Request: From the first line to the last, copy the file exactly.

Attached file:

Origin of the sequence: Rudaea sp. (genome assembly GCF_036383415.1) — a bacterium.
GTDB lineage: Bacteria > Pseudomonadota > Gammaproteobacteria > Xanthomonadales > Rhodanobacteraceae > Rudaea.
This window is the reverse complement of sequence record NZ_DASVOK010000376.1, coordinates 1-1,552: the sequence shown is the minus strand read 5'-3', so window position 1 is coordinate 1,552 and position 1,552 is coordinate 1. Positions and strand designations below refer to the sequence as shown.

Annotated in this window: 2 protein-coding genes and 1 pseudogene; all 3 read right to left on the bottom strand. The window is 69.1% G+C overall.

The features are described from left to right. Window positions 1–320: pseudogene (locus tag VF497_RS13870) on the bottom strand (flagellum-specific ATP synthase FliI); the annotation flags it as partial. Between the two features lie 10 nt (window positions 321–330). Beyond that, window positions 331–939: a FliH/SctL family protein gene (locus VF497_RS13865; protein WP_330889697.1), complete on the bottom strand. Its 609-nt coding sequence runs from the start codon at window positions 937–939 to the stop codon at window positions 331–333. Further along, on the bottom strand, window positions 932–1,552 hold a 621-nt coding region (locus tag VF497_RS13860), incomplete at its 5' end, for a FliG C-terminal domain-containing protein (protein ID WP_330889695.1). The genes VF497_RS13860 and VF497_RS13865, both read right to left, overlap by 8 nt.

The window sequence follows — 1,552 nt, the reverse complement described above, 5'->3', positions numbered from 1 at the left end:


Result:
Origin of the sequence: Rudaea sp. (genome assembly GCF_036383415.1) — a bacterium.
GTDB lineage: Bacteria > Pseudomonadota > Gammaproteobacteria > Xanthomonadales > Rhodanobacteraceae > Rudaea.
This window is the reverse complement of sequence record NZ_DASVOK010000376.1, coordinates 1-1,552: the sequence shown is the minus strand read 5'-3', so window position 1 is coordinate 1,552 and position 1,552 is coordinate 1. Positions and strand designations below refer to the sequence as shown.

Annotated in this window: 2 protein-coding genes and 1 pseudogene; all 3 read right to left on the bottom strand. The window is 69.1% G+C overall.

The features are described from left to right. Window positions 1–320: pseudogene (locus tag VF497_RS13870) on the bottom strand (flagellum-specific ATP synthase FliI); the annotation flags it as partial. Between the two features lie 10 nt (window positions 321–330). Beyond that, window positions 331–939: a FliH/SctL family protein gene (locus VF497_RS13865; protein WP_330889697.1), complete on the bottom strand. Its 609-nt coding sequence runs from the start codon at window positions 937–939 to the stop codon at window positions 331–333. Further along, on the bottom strand, window positions 932–1,552 hold a 621-nt coding region (locus tag VF497_RS13860), incomplete at its 5' end, for a FliG C-terminal domain-containing protein (protein ID WP_330889695.1). The genes VF497_RS13860 and VF497_RS13865, both read right to left, overlap by 8 nt.

The window sequence follows — 1,552 nt, the reverse complement described above, 5'->3', positions numbered from 1 at the left end: